CDC Study States that 1 in 4 US Teen Girls Has a Sexually Transmitted Infection


 
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Doctors, nurses, and other healthcare providers may not be surprised but parents of teenagers will likely be alarmed.  A study just published by the Center for Disease Control and Prevention reports that 25 percent of American teenage girls have at least one sexually transmitted infection.  Among the African American study participants, the rate of sexually transmitted infections rose to nearly 50 percent.  When results are projected nationwide, an estimated 3.2 million adolescent girls are infected with one of the four most common STIs; human papillaoma virus (HPV), chlamydia, herpes, or trichomaniasis. 

Findings were culled from a larger study called the National Health and Nutrition Examination Survey conducted in 2003-2004.  Dr. Sara Forhan, the study's lead author, compiled data from 838 girls aged 14 to 19. The results are a wake-up call to parents, educators, and healthcare providers.  With the average age of sexual debut for American girls at 15 years of age, the CDC study reinforces the need to start discussing safe sex earlier than previously realized.

The problem of sexually transmitted infections among teens has been called a "silent epidemic".  The fact infected individuals are often asymptomatic raises several issues.  Firstly, those who are infected but asymptomatic will not seek treatment, and may spread infection to sexual partners.  Secondly, although infections may be asymptomatic, they are not harmless.  Untreated chlamydia, for example, can lead to pelvic inflammatory disease, scarring of the Fallopian tubes, and eventual infertility.  Thus, the CDC recommends yearly chlamydia screening for all sexually active girls and women under the age of 25.  Chlamydia can be easily and effectively treated with antibiotics when detected. 

Human papillamoma virus, or HPV, is by far the most prevalent STI among American teens.  There are over 100 strains of the HPV virus, some are known to cause genital warts and in rare cases others can lead, when undetected, to cervical cancer. Researchers speculate that over 50 percent of Americans will become infected with the virus during their lifetimes, but that most people's immune systems will clear the infection without much ado.  In certain populations, however, rates of HPV are strikingly elevated.  One study, for instance, conducted among sexually active girls at the University of Maryland found that almost 90 percent of them carried the HPV virus.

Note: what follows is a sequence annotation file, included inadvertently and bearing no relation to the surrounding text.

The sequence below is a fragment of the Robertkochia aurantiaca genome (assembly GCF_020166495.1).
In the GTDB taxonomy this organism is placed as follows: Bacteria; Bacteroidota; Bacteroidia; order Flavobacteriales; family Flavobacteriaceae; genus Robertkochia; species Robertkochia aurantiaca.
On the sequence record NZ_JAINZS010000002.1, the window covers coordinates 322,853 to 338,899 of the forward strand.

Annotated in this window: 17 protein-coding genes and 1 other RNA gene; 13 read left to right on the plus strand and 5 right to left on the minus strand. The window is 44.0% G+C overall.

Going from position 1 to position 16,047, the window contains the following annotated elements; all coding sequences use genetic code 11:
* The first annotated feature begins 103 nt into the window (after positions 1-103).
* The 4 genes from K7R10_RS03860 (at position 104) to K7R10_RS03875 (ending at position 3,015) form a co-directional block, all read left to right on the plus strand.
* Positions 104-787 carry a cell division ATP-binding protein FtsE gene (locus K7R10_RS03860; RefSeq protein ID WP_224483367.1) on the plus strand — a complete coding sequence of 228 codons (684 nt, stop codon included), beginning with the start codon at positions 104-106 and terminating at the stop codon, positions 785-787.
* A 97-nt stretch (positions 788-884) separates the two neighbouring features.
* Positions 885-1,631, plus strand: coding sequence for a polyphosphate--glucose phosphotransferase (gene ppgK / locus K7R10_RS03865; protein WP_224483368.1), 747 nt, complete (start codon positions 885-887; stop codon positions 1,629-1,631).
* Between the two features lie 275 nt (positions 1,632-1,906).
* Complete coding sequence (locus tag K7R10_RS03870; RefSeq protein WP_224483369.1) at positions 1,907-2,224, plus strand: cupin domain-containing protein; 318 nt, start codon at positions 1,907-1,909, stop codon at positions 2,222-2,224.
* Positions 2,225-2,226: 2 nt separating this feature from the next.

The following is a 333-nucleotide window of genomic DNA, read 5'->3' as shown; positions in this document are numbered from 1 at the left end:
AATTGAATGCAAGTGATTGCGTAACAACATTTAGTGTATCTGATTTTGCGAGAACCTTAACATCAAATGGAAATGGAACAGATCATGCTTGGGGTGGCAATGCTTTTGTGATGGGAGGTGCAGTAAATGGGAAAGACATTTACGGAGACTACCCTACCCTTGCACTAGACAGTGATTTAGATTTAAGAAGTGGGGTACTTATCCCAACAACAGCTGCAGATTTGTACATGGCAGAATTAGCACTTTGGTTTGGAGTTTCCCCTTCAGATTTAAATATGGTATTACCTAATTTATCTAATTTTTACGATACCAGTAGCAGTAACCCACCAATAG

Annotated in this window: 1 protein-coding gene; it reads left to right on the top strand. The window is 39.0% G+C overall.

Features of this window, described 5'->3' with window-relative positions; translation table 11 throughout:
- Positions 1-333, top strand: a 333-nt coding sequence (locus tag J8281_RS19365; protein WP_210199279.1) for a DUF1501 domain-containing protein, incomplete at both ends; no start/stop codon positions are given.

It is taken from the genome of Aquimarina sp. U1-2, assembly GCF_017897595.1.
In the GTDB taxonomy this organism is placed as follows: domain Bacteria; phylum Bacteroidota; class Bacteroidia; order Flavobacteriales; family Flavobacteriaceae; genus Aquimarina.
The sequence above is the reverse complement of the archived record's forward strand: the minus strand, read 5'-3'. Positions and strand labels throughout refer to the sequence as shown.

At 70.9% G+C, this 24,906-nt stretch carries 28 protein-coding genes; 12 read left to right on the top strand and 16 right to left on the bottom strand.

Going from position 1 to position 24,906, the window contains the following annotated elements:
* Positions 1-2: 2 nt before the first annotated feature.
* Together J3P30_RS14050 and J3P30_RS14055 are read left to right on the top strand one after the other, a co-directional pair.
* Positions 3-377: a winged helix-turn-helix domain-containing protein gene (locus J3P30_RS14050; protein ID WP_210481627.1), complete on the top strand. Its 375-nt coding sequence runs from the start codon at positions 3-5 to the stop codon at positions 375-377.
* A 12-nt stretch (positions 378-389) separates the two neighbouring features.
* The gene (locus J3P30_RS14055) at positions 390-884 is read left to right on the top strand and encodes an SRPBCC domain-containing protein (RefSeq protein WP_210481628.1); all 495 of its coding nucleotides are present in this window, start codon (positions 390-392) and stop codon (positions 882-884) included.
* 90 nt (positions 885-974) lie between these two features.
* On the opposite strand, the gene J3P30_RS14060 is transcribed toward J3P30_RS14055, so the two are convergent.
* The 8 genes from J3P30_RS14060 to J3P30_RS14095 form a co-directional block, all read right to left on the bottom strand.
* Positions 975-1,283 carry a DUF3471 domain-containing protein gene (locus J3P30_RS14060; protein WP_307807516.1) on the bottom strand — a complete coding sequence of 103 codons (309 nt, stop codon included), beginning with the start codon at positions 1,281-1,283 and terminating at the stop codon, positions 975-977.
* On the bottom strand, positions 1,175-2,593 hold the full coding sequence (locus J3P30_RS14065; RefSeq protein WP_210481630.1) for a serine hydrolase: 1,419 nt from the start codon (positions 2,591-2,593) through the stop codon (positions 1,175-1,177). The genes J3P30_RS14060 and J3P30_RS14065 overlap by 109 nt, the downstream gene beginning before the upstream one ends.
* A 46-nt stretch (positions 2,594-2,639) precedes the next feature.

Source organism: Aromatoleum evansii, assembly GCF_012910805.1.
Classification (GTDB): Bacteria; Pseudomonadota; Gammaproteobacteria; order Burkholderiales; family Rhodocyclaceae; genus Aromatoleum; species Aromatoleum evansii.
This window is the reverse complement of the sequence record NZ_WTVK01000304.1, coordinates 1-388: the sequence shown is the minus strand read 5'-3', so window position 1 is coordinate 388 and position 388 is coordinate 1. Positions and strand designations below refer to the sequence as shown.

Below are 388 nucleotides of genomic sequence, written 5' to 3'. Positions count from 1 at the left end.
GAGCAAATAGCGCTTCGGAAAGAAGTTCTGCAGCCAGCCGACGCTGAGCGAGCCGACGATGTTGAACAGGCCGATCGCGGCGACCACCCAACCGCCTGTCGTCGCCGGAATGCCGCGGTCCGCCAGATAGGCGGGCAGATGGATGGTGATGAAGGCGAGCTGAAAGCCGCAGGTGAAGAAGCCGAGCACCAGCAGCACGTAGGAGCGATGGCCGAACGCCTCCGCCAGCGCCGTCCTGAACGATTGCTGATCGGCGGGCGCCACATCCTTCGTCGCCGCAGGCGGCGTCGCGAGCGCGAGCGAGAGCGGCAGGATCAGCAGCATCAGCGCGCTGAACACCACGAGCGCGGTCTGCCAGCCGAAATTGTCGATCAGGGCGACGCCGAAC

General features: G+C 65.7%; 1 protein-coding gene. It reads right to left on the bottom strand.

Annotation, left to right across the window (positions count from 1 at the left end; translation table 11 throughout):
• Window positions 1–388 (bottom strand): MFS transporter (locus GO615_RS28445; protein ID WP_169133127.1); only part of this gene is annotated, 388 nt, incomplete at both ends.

The results of this CDC study reinforce the important role of HPV vaccines which protect against the highest risk strains. Nurses should refer parents and teenagers to pediatric and gynecological providers for the three-shot series for girls over the age of nine.  HPV vaccines are covered by most state and private health insurance plans. 

Herpes, like HPV, cannot be easily or permanently treated following infection, although symptoms can be successfully managed with antiviral agents taken daily or episodically.  While most adolescent healthcare educators and providers stress that abstinence is best, providing education about the importance of consistent condom use is essential in order to protect teens and their partners from contracting infections that may be with them for life.

Nurses should know several key points about STI prevention, detection, and treatment.  We should encourage all females who are or have ever been sexually active to get regular Pap smear screenings.  Many providers now screen for both cervical abnormalities and the presence of high-risk strains of the HPV virus at the traditional "annual exam".  If the high-risk HPV virus is not detected, the frequency of Pap smear screening may be reduced to once every two to three years.  If an adolescent is sexually active, she is at risk of contracting an STI and deserves reliable information and easy access to care. 

 

References

Desmon, S. (12 March 2008). 1 in 4 U.S. Teen Girls Affected with STD.  The Baltimore Sun. 

Copyright 2008- American Society of Registered Nurses (ASRN.ORG)-All Rights Reserved



 
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    Editor-in Chief:
    Kirsten Nicole

    Editorial Staff:
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    Stan Kenyon
    Robyn Bowman
    Kimberly McNabb
    Lisa Gordon
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    Stan Kenyon
    Liz Di Bernardo
    Cris Lobato
    Elisa Howard
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